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THE OMAHA DAILY BEE: THURSDAY, MAY rJS, Uios.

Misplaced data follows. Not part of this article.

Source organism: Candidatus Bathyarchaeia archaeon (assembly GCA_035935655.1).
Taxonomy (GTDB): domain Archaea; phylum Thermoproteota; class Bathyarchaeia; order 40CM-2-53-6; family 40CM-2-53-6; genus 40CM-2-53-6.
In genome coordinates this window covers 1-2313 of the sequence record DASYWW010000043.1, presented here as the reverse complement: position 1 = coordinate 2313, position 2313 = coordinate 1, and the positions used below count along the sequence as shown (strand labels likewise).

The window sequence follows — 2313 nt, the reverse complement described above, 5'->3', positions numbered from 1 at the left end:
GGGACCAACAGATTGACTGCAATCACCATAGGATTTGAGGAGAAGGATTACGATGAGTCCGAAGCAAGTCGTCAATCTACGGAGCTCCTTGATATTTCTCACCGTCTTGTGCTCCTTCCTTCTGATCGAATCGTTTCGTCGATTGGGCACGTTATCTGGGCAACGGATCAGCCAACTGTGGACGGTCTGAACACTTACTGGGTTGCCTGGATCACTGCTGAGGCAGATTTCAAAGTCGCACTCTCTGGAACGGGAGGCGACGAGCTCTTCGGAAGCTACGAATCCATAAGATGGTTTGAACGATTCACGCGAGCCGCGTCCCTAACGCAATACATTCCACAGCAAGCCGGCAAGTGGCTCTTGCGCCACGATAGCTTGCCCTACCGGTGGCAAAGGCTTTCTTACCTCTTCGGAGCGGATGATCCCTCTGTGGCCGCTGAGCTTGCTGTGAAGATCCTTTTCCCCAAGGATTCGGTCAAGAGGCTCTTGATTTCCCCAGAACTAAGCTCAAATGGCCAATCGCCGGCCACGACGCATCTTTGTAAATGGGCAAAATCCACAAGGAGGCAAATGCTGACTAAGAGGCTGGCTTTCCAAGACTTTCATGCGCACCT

CisoRBtf ndid by India: phjtlclins FIVE REASONS WHY CALUMET BAKING POWDER has obtained the confidence of the public. L It eomolief with tbe Pure Food tjiwk nf nit .. t It if the onlr taieh-crrarle Powder sold at a mnrirrata nrtr 3. It it not made by a Baking Powder Trust. 4. Food prepared with It it free from Rochelle Salts or Atom. 9. it it toe strongest eating Powder on the market. I.OOO.OO given for any ubetenoo injurious to noaitn round In Calumet EMPLOYES TO HAVE HEARING Railroad Worker. Will Try to Show . Rates Should Not Be Reduced. rf? ralomet I to carefolly and eclsntlflcallr nraparpcl that the neutralisation of tha Ingredients is absolutely perfect. There fore :alumet learet no Rochelle Salta or Alum la the food. It it chemical! r correct. All Grocers art Aathorlzed la Guarantee Ihli Calamet Baklnr Powder costs little. Costs a little more than the cheap, Injurious powder sow on the market, but It Is a bl( taring over the trust powders. Try Calumet .ii'ta'PS'iiii.l-. i iimuaissa 35 MANY EXPECTED TO BE PRESENT Hearing; Will Commence Ttila Mori In and fontlnne t'ntll Men on All l.lnea Hare Bfft (.Iren a Show. SMALL TWISTER AT FREMONT t Tornado Wrecks Barns and Tears Up Many Trees Near There. A. S. GRIGERIT CHIEF LOSES Wednesday Morning- He la Unable to Locate a IMeee ol Hla Barn, Structure Seventy Feet Sqoare Other Losers. FUEMONT, Neb., May 27. (Special Tele gram.) A email tornado tore down a num ber of barna a mile northwest ot Fremont at 1:30 o'clock thlt morning and did con tlderable damage In that vicinity. A. 6. Grlgerl, a prominent beet raiser, ' found when he went out after the blow that a barn seventy feet square was com pletely wrecked. He was unable to locate a piece of wood that had been In It more thaa a foot and a half square. Hla hogs were running at large over the premises and so fur as he could ascertain not a sln ' gle op was Injured. The wind tore the Toof off a tenement housi on the Orlgerlt place occupied by Mr. Kt-'son. No one was injured there. A larfj grove was damaged, halt the trees b-Mng Down ' over." East of there, on the Colton estate, a couple of corncrlbs were torn down, v On the place of M. Bhriner, north of Fre mont, a barn was torn off Its foundation and some damage waa done to an orchard. Forty trees were destroyed on this place. There was a high wind at Fremont, but It did no serious damage. The lost on the Orlgerlt place Is estimated at $Kl and tbe loss In the Immediate vicin ity of Fremont may total In the neighbor hood cf $10,000. Praam Struck by Wind. PP.AGUE. Neb., May 27. (Bepcial Tele gram.) This town was visited by a tor nado about 1:30 o'clock this morning doing considerable damage to houses and out buildings, but no Uvea were lost. Those suffering the . most .damage are: T. V. Blmanek, Charles KastI, J. C. Wolf,. An ton Ppp aod Cac. Pop. . jThe storm travelled eastward. Reports from the country Indicate that extensive damage was done along tho path of the storm for a long distance. , Nebriika Nnn Notes, RVLO Mrs. 'Louts ' Belts, 60 years old, died at her home tlx miles northwest of her last night. BEATRICE The Plckrell ball team shut out the Highland nine at Plckrell by the acore of to 0. - BEATRICE In the .city baseball league the Dempster team won from the Nursery nine last evening. Score, 11 to 4. The game was devoid of features. BEATRICE H. F. Smith yesterday traded Ii a barber shop for a hotel at Humboldt, owned by William Kentt-r, pro prietor of the Paddock hotel at this place. NEBRASKA CITY Mis. H. C. Dowdy was called to Hamburg, la., yesterday by the death of her son. William ' Dowdy, a well-to-do farmer residing near that place. BLUE HILL The aeliool year will close this week with the annual commencement exerclres on Friday evening, May 29, at the opera house. The clans play will be iven on Thursday evening. PLATTSMOL'TH Two hundred and six teen Plattsmouth people took advantage of the exotirnlnn and enjoyed the day in Omaha Thin as the cheapest ride ever made from here over the Burlington. - WEST POINT The annual commence ment exercises of the West Point H gh school took place last evening in the Hixh school auJitorlum. A large attendance was present. Ten young men and women grad uated. ' NEBRASKA CITY A large number of members of Queen Esthor chapter, Order Eastern Star, went to Nehawka yesterday to attend the funeral of Mrs. J. M. Stone, the being a member of that order during her life. HARVARD A little past midnight heavy rain with hall began falling, the aggregate rain fall beina- 1.12 of an ircli. So far as known no serious harm was done by the storm, though heavy for the time and will delay, oorn plowing for a day or more. BEATRICE Supervisor Hants of the Blue fprlngs neighborhood was In the city yesterday and slated that several biKUet had been washed away and partially de stroyed by the cloudburst which visited southern Qge county last. week. NBRRAKKA. CITY H. li. Wilson, wife, alster and Kred Hoehel, who have been touring in Europe for the last two monthb, have started for home, having Failed from England Thursday. They are expected to reach home In about two weeks as they come via Canada. ALMA An Inch and a half of rain fell In Harlan county Sunday and Monday of this week. This mill practically insure a very heavy wheat crop for this season. Other email grain is doirg well, all of the corn la planted and many of the farmers are now working In the corn fields. NEBRASKA CITY M Us Florence Wil son, society editor of the Dally Pret.s, has resigned her position to accept the posi tion of private aecretary to Ju.lrfe Wil liam Hayward, chairman of the republican atate central committee. She will leave for Lincoln about... the middle of next month. BEATRICE John F. May of the New Home Telephone company left yesterday In responae to a telegram from St. Louis atatlng that hla son had been injured In a street car accident. No particulars were given In the message. Mrs. May and the boy have been visiting at St. Louis the last few weeks. OSCEOLA A meeting of the cltisens of Osceola was held at the court house Fri day last to take up the matter of securing grounds for a public park. There Is con siderable Interest manifest In the proposi tion and a committee has now been ap pointed to look over the grounds orfereo for sale and a second meeting will be held on Tuesday evening. TUULO Oorge Campbell, the lft-year-old step son of James Ogden, was drowned about noon today as he was attempting to cross the swollen Mlneha river about five miles southeast of here. He was In an iron boat. It is said that the bout hit a snag and the bottom came out, letting the water In so rapidly that there was no chance for the unfortunate boy to escape. SHELBY The following have been elected officers of Mount Zlon lodge No. 181, Ancient Free and Accepted Masons, for the ensuing year: W. T. Mawhor, worshipful master; C. Oscar Olson, rnlor warden; John Lees, Junior warden; dories Krumbach, treasurer; Fred Berger, secre tary; Conrad Thelen. Ed Anderson and George Smith, trustees. BEATRlCR-rWord comes from Wymore that Engineer O'Donnell, who was severely Injured in the Burlington wreck at Rey nolds, Neb., Sunday morning, Is Improv ing, and there is a possibility that he will recover. The funeral of Engineer Leonard Finley was held this morning from the Episcopal church at Wymore. The body was taken to Blue Kaplds, Kas., for In terment. NEBRASKA CITY The body of Mrs. Virginia Burress, who died at the home of her son, T. J. Burress of Norton. Kan., was brought to this city last evening for burlaj. She was one of the pioneer set tler of this county and resided on a farm near the city which her husband entered in the early days. Some yaers ago she moved to Kansas to make her home with her son, whern aha riled. OSCEOLA Rev. L. F Parker preached the memorial (sermon yesterday morning and the baccalaurate sermon in the even ing In the presence of a large congregations In the Methodist Episcopal church In thla city. This evening the pastor's friends will tender him a farewell at the church parlora as he leaves for Lincoln Tuesday to commence active operations In the real estate business. NEBRASKA CITY The annual com mencement exercises of the Nebraska City High school will take place at the Over land theater on Friday, June 6, and the address, will be delivered by Dr. L. B. Wlckersham, followed by a musical pro gram. On Monday evening the class play, "Ellen's Elopement," will be given at the Overland theater, and the alumni meet on the Monday following the graduation exercises at the Grand hotel. NEBRASKA CITY Chief of Police Yates has given the police Instructions to clean the city of all persons without visi ble means of support Of late there have been several holdups In the eastern part of the city, and the police propose to clean the city or an ortjeciionaoie cnaraciera. Tha council has the matter of Installing a rock pile and putting all tramps to work thereon, Decause mat ciaes ui yaupi ui become quite numerous of late. NEBRASKA CITY Mrs. Sarah ". Cllnkenbeard, who was taken 111 and died at the home of her daughter, Mrs. Lynde, at Union, was brought to ttila city yes terday and burled In the cemetery by the side of her husband, who died years ago. The deceased was born December 8, 1829, and came to this city thirty-five years ago, where she had since made her home. She Is survived by Mrs. Louie Lynde of Beatrice, Mrs. Islah Lynde of Union, T. B. Cllnkenbeard of Kansas, Miss Mae, John and William of this city. WEST POINT The last six days have been marked by a constant downpour of rain. No electrical, disturbances have been noted, the rain falling gently and every drop being absorbed into the earth. ThU moisture has come at an opportune time for the newly planted corn, which Is show ing the effects In a marked manner, nearly every field being up and thriving. Pas tures and meadows have derived great benefit from the rains, as also fields of small grain. Prospects for a favorable agricultural season were never Detter man at this time. BEATRICE The petition signed by the voters asking the city council to rescind Its action relative to the location of the new city park was turned down by the council last evening. Captain Aahby arose to speak in the interest of the petitioners, but was called to order. He insisted upon making a few remarks, but the council decided not to hear any debate. The drug gists' permit ordinance, which asked that the council grant the druggists of this city a permit to use liquor wheiA prescribed by a physician In writing prescriptions, was postponed Indefinitely. NEBRASKA CITY-A special election was held in this city yesterday for the purpose of voting J6.0U0 bonds for a public park. The stockholders of the old driving park, had agreed to denoate the thirty seven acres of land, which they owned In case the bonds were voted and the money combined with that which they received from the sale of their land and buy a large tract of land, which will be used for an athletic, chautaqua grounds, driving park, base ball park and by the Athletic associ ation. The bonds carried by a vote of 4S4 with only 122 votes against them. PLATTSMOVTH-In district court In this city Judge H. D. Travis found the issues in favor of the petitioners and against the remonstrators,' and the board of trustees In Avoca were ordered to Issue ft license to tlua F. Mahr and Km 1 1 Amende- to e 11 malt, vinous and spirltous liquors. The appeal of the remonstrators was dis mlimed. The remonBtrators showed that one of the trustees and the wife of an other trustee had signed the petitions for saloon licenses and claimed h act was Illegal. The court found that there were a majority of the members of the board of trustees without those two. LINCOLN, May 27. (Special.) Tomor row morning at 8 o'clock the railway com mission will hear employes of railroads who desjre to protest against a reduction of freight rates in Nebraska. It Is permis sible foT bona fide employes to come to Lincoln on passes and a large number are expected. .The commission expects to hear the protelit and to consider it In connec tion with the testimony taken recently on the proposition to reduce class rates. The employes are thoroughly organized and have several speakers. George Anderson, formerly a member of the legislature from Lancaster county, who Is an employe of the Burlington shops at Havelock, will ,be one of the speakers. A committee of the brotherhood of Locomotive Firemen and Enginemen, may be represented by N. C. Allen of Galesburg. The employes of the different railroads will be heard In this order: Burlington, Northwestern, Omaha, Union Pacific, Missouri Pacific, Rock Is land and Joint committee representing the Nebraska State Railway Employes asso elation. That a reduction of wages or loss of work will follow a reduction of rates is the principal claim of the employes. Burkett to Deliver Address. Senator Burkett will deliver a Memorial day address at the auditorium In Lincoln Saturday afternoon. Seventy-three New Doctors. Seventy-three applicants for licenses to practice medicine are being examined by the secretaries of the State Board of Health. Thirty are from Crelghton Medi cal college, twenty-three from the State University College of Medicine, and eleven from the Lincoln Medical college. The others are from other states. Already enough shares have been told to make the organisation a certainty. How to Secure English Estates. Consul Church Howe of Manchester England, has forwarded to the state li brary a copy of the London Gazette, con talnlng information In regard to how claimants may ascertain whether dormant funds are lying in chancery for them, and warning ' them against fraudulent claim agents who pretend to represent the courts of England and who promise to recover funds In chancery or unclaimed estates for fees or upon a percentage. Church Howe's letter to H. C. Lindsay, accompanying the publication, Is as fol lows: On account of the erroneous Impression that there Is in the keeping of tho gov ernment of Great Britain estates covering millions upon millions of dollars awaiting legal heirs, and from the fact that many letters are received at this consulate from Nebraska parties every year, making In quiries regarding estates In which they are under the Impression they are heirs to, have mailed you, for filing in the state II brary, a copy of the last edition of the London Gazette, dated March 5. 1S0S. pub lished officially by the authority of the British government, giving a list of the dormant funds now In the chancery divis ion of the high court of Justice. Attached to and made part of said pub lication, Is an extract of report of Secre tary White of the American embassy, Lon don, dated November 5, lt84, regarding un claimed estates In England. That the members of the bar and Inter ested parties may know that this official Gazette is on file in the state library, will you kindly give said Information throush the newspapers? I. am, sir, your obedient servant. CHURCH HOWE. . Bergs Will Hire a Hall. George W. Berge, candidate for the gubernatorial nomination on the demo cratic and populist tickets. Intends to fol low up his statement of two weeks ago, arraigning the republican state administra tion for lack of aggressiveness in carrying out reform legislation and policies, by de livering a public address about the middle of June, in which he will elaborate upon the specifications already made by him. Mr. Berge will himself rent a hall for this purpose, and the speech will be his cam paign keynote. It will probably be made in Lincoln, though he Is being urged by some of his friends to launch his can vass at tome other place. PERSHING RIFLES IN MUD I'nlversltr Sfadeatv Have Hard Over land March to Nebraska City Cams. NEBRASKA CITY, May I7.-Sperla.l.)- The Pershing rifles, who left Lincoln last Saturday morning to march to thla city, some slxty-threa miles, reached here yes terday afternoon bedabbled with mud and foot weary. There were twenty-five In the company, under Captain Gllther, and all who started marched the entire Journey, but one man, who was taken III and had to be left at one of the towns passed through. The company was out In the storm Satur day afternoon and evening, and all Satur day night, Sunday afternoon and night and Monday, The men have many experiences to tell of their hardships and trials. The mud was ankle deep nearly the entire Journey, and part of the time near knee deep. The last thirty miles the men pulled off their shoes and boots ai)d marched In their bare feet. They were fagged out and sore of mind and limb when they arrived. Tho boys had with them their entire outfit. drawn by four horses and often they had to assist the horses In pulling the wagon out of the mud holes. They looked as If they had been out for a month in bad weather when they reached their camp here. Their comrades gave them a hearty welcome on their arrival and furnished them a good hot meal. Some of them were not able to attend drill today, and It will be several days before they fully recover from their tramp. The university cadets arrived Tuesday from Lincoln for a three days' outing. An advance guard had been sent down and they established a camp in Morton park, where they will, camp for the next three days. They will have sham battles, drills and parades. Saturday they will take part In the Memorial exercises and march with the Grand Army of the Republic veterans and aid in the decoration of the graves. A number of social functions have been planned for their entertainment durinr their stay and the homes of the people of this city have been thrown open for their entertainment during their stay. The camp is nicely situated and brll llantly lighted by many electric lights and water is furnished by the city. The camp Is on the most prominent portion of the city and where It can be reached by the street cars and a short walk from the business portion of the city. No more Ideal spot could have been chosen for the boys and they will have a good time, for there is nothing to prevent them to enjoy thl outing. KEARNEY NORMAL, EXERCISES Seventy Gradnnte from the Foil Normal Course. KEARNEY. Neb., May 27. (Special Tele gram.) The commencement exercises of the State Norma were held here this morn, lng with growing school spirit and an ex. cellvit program. The Speaker was Dr. John Driver of Chicago, who spoke on, "Young America and His Mission," which was highly appreciated. Members of the State Board of Education were present, having held a meeting here yesterday. There were seventy graduates from the higher course, thirty-one trainers and seventeen commercials. A great many out of town people were present. Summer school will open June 8, Commercial Clnb Organised. UNIVERSITY PLACE, May 28. (Special.) At the meeting of the citizens of the place the report of the committee on. the organi zation of a Commercial club was adopted. The local organization had present Mr. H. M. Burhnell. president of the States Association of Commercial clubs, and he outlined the plan of organization. The plan that was adopted calls for an Incor porated club, with shares at 326 each. Five dollars of this will be paid annually, 14 of which will be used in the general work of the club and the remaining dollar will be placed In a permanent accumulating fund. THE LIVER IS SELDOM HEALTHY while coffee it the dally drink. Doctors recommend POSTUM here's m ReAon.' LOUISVILLE V. Hardy was seriously Injured at the National Stone company quarry last evening. Mr. Hardy is time. keeper for the company, and he rode in from the auarry. which is a short distance from the office, on The pony engine used to draw the dirt cars to and from the quarry. The engine was backlna- and he slipped when preparing to dismount while the engine was in motion, facing In the center oi me iracK. l no engine passe 1 over him, and he was struck by the ash pan, which severely cut and bruised til lixty. line of the doctors was soon at the quarry and dressed the wounds, and report no boues broken. PLTTSMOl'TH Tuesday, the -year-old daughter of Mr. and Mrs. George Owens, was sent down town to a store on an errand. After waiting a reasonable length or time lor me little one to return, tiie father telephoned to the store and learned the child had not been there. This gratly alarmed the narer.ta. The citlxena went notified and Joined In the search for the" child, which was continued until about 6 o'clock in the evening, at which time the little wanderer was found about five miles south of this city. The big whistle in the Burlington shop yards waa blown and the bells In the city rung notifying all that the lost one had been found. STROM SHURtl Last Sunday evening at the First Baptist church took place l',e first number of the graduating exercls.j of the Htromsburg High achooi with the delivery of the baccalaureate sermon oy Rev. J. 1. Hedbloom, pastor of the Eden Baptist church. The claxk day program, In which the entire claas of fifteen take part, will be rendered at tiie opera house Thursday evening. Friday evening Judge A. L. button, for many years the juvenile Judge of Omaha, will deliver the com mencement address. The alumni banquet and reception to the class will be h 1 Tuesday evening, June 2. at the Young Men's Christian association hall. Use Bet wast ada to boost your butineea. More proof that Lydla E. PJnk ham's Vegetable Compound re stores women to normal health. Mrs. Mattie Copenhaver, of 315 So. 21st St, Parsons, Karia., writes: " For two years I suffered from the worst forms of feminine ills, nntil I was almoat driven frantic. Nothing but mor phine would relieve me. Lvdia E. Pink ham's Vegetable Compound brought me health and happiness, and made me a well woman. Every sick woman should benefit by my experience." FACTS FOR SICK WOMEN. For thirty years Lydia E. Pink ham's Vegetable Compound, made from roots and herbs, has been the standard remedy for famsle ills, and has positively cured thousands of women who have been troubled with displacements, inflammation, ulcera tion, fibroid tumors, irregularities, periodic pains, backache, that bearing-down feeling, flatulency, indiges tron,dizzines,or nervous prostration. Why dont you try it f Don't henitate to write to Mrs. Pinkham if there is anything about your sickness you do not understand. (She will treat your letter iuconfideneeandad vise you free. So woman ever regretted writing her, and because of her vast experience she has helped thousauds. Addrees, Lynn, Mao. Damage by High Wind. CEDAR BLUFF8, Neb.. May 27.-(Spe- cial Telegram.) The tornado that struck the nortli central part of Saunders county this morning blew down a windmill on the farmv of Peter Peterson, living two miles south of here and tare away part of his house and a corn crib. -No one was killed. At the farm of Claus Hansen his barn waa moved six Inches from Its foun datlon, but was not wrecked. Call for Bellevne Man. OSCEOLA, Neb., May 27. (Special.) Dr. John Little of Bellevue, hat been extended a call by the Presbyterian church of this city to act a pastor for the ensuing year Rev. Mr. Comer, the former pastor, has now been Installed as pastor of the Pres byterian church at Eureka Springs, Ark. NEBRASKA FROM DAY TO DAY Quaint and Cartons Ventures of Llo In a Rapidly Growing State. L. B. Is Busy L. B. It doing work for H. G. Quarlset this week, which will be very handy when It Is done. Closter Con tents, Madison County Republican. Nothing Else to Do John Hlckey hat been rather poorly of late, but tie says that the work has to be done, and so grlna and. bears It. Whistle Creek Correspond ence, Alliance Times. Horse Safe David Olson had a narrow escape from a bad accident Friday even lng last. He was running a foot race with tome boys through Main street, and at the crossing, at the corner near Irish's restau rant, he met a horse and buggy turning the corner. He collided with the horse and was thrown to the ground, the buggy passing over him. Fortunately, the wheelg missed him, but the collision knocked the breath out of him, and he was carried to Dr. Davis In an unconscious condition but soon recovered, having escaped with but a few bruises. Genoa Leader. Mac Carries a Rabbit Foot Sheriff Mc Daniel earned 325 this week Just at easy a by betting on Taft. A prisoner, John Rain bolt, escaped from the Sedgewlck, Colo. county Jail, on March 6. Last Friday more than two months later, he was cap. tured by our sheriff out at John Eckert's, He made his bad mistake by coming to Cheyenne county, where a dishonest man Is as easily spotted as a white elephant. O. Morgan, the sheriff of Julesburg, came and traded Mao out of him with the price named, A man has to be on the square and bring his registered pedigree along with him If he expects to make thla coun try his happy home unmolested by McDan lei. Sidney Telegraph. A Problem The society editor tat In large theater a few nighta ago and taw a famout actrets. But he taw more than that, or her he saw the theater filled with women. The proportion of women to men was at great as 10 to one. The dis proportion was at striking at the usual religiout service. And the question Is, why? Also, where are the men? More and more the men and women are refusing mix in a social way. The women are fill lng the churches and the theaters and the lecture halls and indulging In recep. tlon. pink teas and kensingtons. The men Just where are they? "Father, dear father, come home with me now, the clock In the steeple strikes 10." They are a the ball game, the golf links, the club room or on the Job. At any rate, the texet are undeniably drifting apart socially. It it because the women are crowding Into the avenues of trade and Into th professions? Can the women tell? This being Leap year, maybe they will give answer. Fremont Tribune. Santhera Golf Games. MEMPHIS,- Tenn., May 27 Pairings for tne eoutnern Uolt association chain plunthi games began at the Country club link early today. H. Chandler Kgan. formcrl national and western amateur chumpi .n, 1 considered oy ins experts as naving au'aiiritd alia on. for tha rJtaiuuluDUxln to V ii - - -rj' f New Victor Records ' for June on sale throughout America TO-DAY All vocal selections have accompaniments by the Victor Orchestra 8-inch 35 cents "Darkies' Spring Song" March No. s.1JS Arthur Pryor't Band Under Any Old Flag at All (from "The Talk of New York") No. s.no Billy Murray Victor MinVtreU No. 10 (Introducing "Hye, flva. My Sailor Boy" and "(tood-hye, Hnney, Good-bye ) No.sjao.. Victor Minstrel Co. Thim Were the Happy Daysl No. 54o6 Irish Specialty .... Steve Porter 10-inch 60 cents Kentucky Kut Up (March and Two-Stcp) No. MS-Arthur Pryor's Hand Rur Blaa Overture No. m w Arthur Trior's Band Madley of Harry Lauder Sons. No. jnfl Victor Orchestra (W. B. Koffrrt, Conductor) "A Walta Dream" Selection No. s5 , , Victor Orchestra (W. B. Rogers, Conductor) Cypay Aira (Zigeunerweisen) Part II No. $436 Violin Solo (Orchestra accompaniment) Howard Kattsy American Cakewalk No. 54J8 Accordion Solo John J. Kimmel True Heart (March Ballad) No. S450 Albert Campbell lri.h Love Song No. (t3t .Percy Hemus Tbe Laughing Spectator No. 5454 Irish Specialty Steve Porter Leva Mo and tha World is Mine No. 5437 . t ,. . Harry Macdonouch and Haydn Quartet Whan It's Moonlight on the Prairie No. K44 Harry Macdonoueh and Haydn Quartet KiaaDuet (Sweetest Maid of All) lrom " VValti Dream'" No 4446 Miss Stevenson and Mr. Macdonousn Santiago' Fiynn No. 54;t Descriptive MU Jones and Mr. Spencer Cat Duet (When the Song of Love is Heard) from A V alts Dream" No. 5456 Miss Jones and Mr. Murray Smarty No. an .....Miss Jones and Mr. Murray Victor Minstrel No. 11 (Introducing Make a Lot of Noise' and "Every Day She Wanted Something Else No. 5440 Victor Mir.strel Company Bit Chief Smoke No. 5440 J,l'!' JJ"" Bon Bon Buddy (from'1 Bandanna Land") No. 5433- Billy Murray All She Gets from the Iceman is lea No. 5439 ; Mls Jones A Mighty Fortress (Luther Hymn "Ein" leste Burg ) No. 5434 ; Trinity Choir Way Back No. J43 Collins and Harlan Summortim No. j.47 ...Hayln Quartet Krausmeyor'a Birthday Party No. 5435 Descriptive Specialty Spencer and Mozarto 12-inch $1 Genoa Waits, (from "The Soul Kiss") No. 31701 . Victor Dance Orchestra Gypsy Air (Zigeunerweisen) Tart I No. 31701 Violin Solo (Orchestra Accompaniment) Howard Rattay New Victor Red Seal Records Enrico Caruso, Tenor RigoUtto (Verdi) Ls donns e mobile (Woman is Fickle) No. 87017 10-inch, with orchestra, $s In Italian RigoUtto (Verdi) Questo o quelle ('Mid the Fair Throng) No. 87018 10-inch, with orchestra, $3 In Italian Lolita Spanish Serenade . ( Buzxi-Pcccia) No. 88110 is-inch. with orcheatra, $3 In Spanish .. . Trovatora (Verdi) Ah, si ben mlo (The Vows We Fondly Plighted) No. 88ui u-inch, with orchestra, $j In Italian Louise Homer Enrico Caruso Trovatora (Verdi) Al nostrl monti (Home to Our Mountaias) la-inch, with orchestra, $4 In Italian No. BooiS Emma Calve, Soprano No. 88isj is-lnch, piano (a) MaLisette (My Lisette) (18th Century) () La Printomp (The Spring) (Gounod) accompaniment, 13 Jnrrencn Carman ( Uiiet) "Les Tringles des Sistrea (Gypsy Song Tbe Sound of Tambourine) No. 88114 u-inch, with orchestra, $3 la French Ceraldine Farrar, Soprano Nymphs et Faun (Waltz Aria) (" Nymphs and Fauns") (Bemberg) No. SSijj u-inch, with orchestra, $3 In French Don Giovanni (Mozart) Batti batti (Scold Me, Dear Mssctto) No. 881 so 14-inch, with orchestra, $3 In Italian Antonio Scotti, Baritone Toca (Tuccini) Cantabile Scarpia (Venal, My Enemies Call Me) No. 8812a u-inch, with orchestra, $3 In Italian Any Victor dealer will gladly play these records for you. Go and hear them to-day! New Victor Records on sale throughout America on the 28th of every month. . Write for free catalogue of over 3000 Victor Records. To get best results, use only Victor Needles on Victor Records Victor III $40 Other styles $10 to $100 Which is which? You think you can tell the differ ence between hearing grand-opera artists sing and hearing their beautiful voices on the Victor. But can you? In the opera-house corridor scene in "The Tit" at. Ye Liberty Theatre, Oakland, Cal., the famous quartet from Rijjoletto was sung by Caruso, Abbot, Homer and Scotti on the Victor, and the delighted audience thought they were listening to the singers themselves. ' At Rector's, the noted Chicago restaurant, when some of the grand-opera stars sang, with piano ac companiment, the diners listened with rapt attention and craned their necks to get a glimpse of the sing ers. Hut it was a Victor. In the rotunda of Vanamaker's famous Phila delphia store, the great pipe organ accompanied Melba on the Victor, and the people rushed from all directions to sec the singer. Even in the Victor laboratory, employees often imaffine they are listening to a singer making a lecord while they really hear the Victor. Why not hear the Victor for yourself? Any Victor dealer will gladly play any Victor Records you want to hear. There is a Victor for every purse $10 to $3oov Victor Talking Machine Co., Camden, N. J. Berliner Gramophone Co., Montreal, Canadian Distributors. SI We have all' the records on the Victor June lists, as well as a romplolo list ot Victor Hetl Seal (rand Ojera and foreign records. We will trtve. an Auxctophono out-door concert of June and other records from our window In the Old Hoaton tore Satur day evening, from; 8 to 10 o'clock. Don't fall to come and hear them. x .' Let us show "you the latest style Victor Machines. 10 TO $100 Victor Victrola. . ' $200 AND $300 Victor Auxetophoae $500 Victor Distributer for the Weat. PIANO PLAYER CO. OLD BOSTON STORE All These Records On Sale At Our Store Cycle Company Cor. 15th and Harney Sts. Western Ciririhuters for Victor Goods GEO. L MIGKEL, Mgr. Certainly!! "We have all these Records for sale at our Victor Rooms today and many, many more. Just think, you can hear these records at your own home hy getting one of the celebrated Victor Machines on our easy payment plan. Come today and let us ex plain to you how you can get one of these great entertain ers. Records 35c, 60c, $1.00 and up Talking Machines, $10.00, $22.00, $30.00, $40.00 and up A. Hospc Co. 1513 Douglas St. Wholesale Retail Omaha, Neb. Have your engraving done in Omaha no better work anywhere. Baker Bros. Engraving Co. Berks Block, Oamete.